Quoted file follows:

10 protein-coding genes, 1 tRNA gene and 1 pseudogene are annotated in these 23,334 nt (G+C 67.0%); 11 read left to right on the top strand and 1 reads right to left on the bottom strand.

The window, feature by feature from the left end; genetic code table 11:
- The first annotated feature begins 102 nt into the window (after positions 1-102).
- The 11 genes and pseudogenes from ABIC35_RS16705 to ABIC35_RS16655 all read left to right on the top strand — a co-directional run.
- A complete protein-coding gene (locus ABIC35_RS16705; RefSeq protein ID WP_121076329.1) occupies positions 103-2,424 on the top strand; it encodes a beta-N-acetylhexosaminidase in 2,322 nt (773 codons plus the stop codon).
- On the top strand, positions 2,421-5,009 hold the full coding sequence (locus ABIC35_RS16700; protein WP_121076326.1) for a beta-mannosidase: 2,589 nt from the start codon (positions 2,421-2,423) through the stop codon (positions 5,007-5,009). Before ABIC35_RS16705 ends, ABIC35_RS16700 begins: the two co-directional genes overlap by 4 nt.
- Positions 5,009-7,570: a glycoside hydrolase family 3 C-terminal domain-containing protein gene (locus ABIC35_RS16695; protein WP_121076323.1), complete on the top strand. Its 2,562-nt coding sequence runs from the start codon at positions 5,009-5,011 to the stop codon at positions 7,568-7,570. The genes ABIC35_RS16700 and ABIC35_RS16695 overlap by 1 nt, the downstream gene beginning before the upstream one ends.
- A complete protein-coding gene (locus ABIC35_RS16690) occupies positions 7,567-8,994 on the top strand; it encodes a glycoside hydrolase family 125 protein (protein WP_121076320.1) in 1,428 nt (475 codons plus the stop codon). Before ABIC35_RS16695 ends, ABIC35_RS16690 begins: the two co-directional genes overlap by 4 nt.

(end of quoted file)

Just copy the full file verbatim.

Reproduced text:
10 protein-coding genes, 1 tRNA gene and 1 pseudogene are annotated in these 23,334 nt (G+C 67.0%); 11 read left to right on the top strand and 1 reads right to left on the bottom strand.

The window, feature by feature from the left end; genetic code table 11:
- The first annotated feature begins 102 nt into the window (after positions 1-102).
- The 11 genes and pseudogenes from ABIC35_RS16705 to ABIC35_RS16655 all read left to right on the top strand — a co-directional run.
- A complete protein-coding gene (locus ABIC35_RS16705; RefSeq protein ID WP_121076329.1) occupies positions 103-2,424 on the top strand; it encodes a beta-N-acetylhexosaminidase in 2,322 nt (773 codons plus the stop codon).
- On the top strand, positions 2,421-5,009 hold the full coding sequence (locus ABIC35_RS16700; protein WP_121076326.1) for a beta-mannosidase: 2,589 nt from the start codon (positions 2,421-2,423) through the stop codon (positions 5,007-5,009). Before ABIC35_RS16705 ends, ABIC35_RS16700 begins: the two co-directional genes overlap by 4 nt.
- Positions 5,009-7,570: a glycoside hydrolase family 3 C-terminal domain-containing protein gene (locus ABIC35_RS16695; protein WP_121076323.1), complete on the top strand. Its 2,562-nt coding sequence runs from the start codon at positions 5,009-5,011 to the stop codon at positions 7,568-7,570. The genes ABIC35_RS16700 and ABIC35_RS16695 overlap by 1 nt, the downstream gene beginning before the upstream one ends.
- A complete protein-coding gene (locus ABIC35_RS16690) occupies positions 7,567-8,994 on the top strand; it encodes a glycoside hydrolase family 125 protein (protein WP_121076320.1) in 1,428 nt (475 codons plus the stop codon). Before ABIC35_RS16695 ends, ABIC35_RS16690 begins: the two co-directional genes overlap by 4 nt.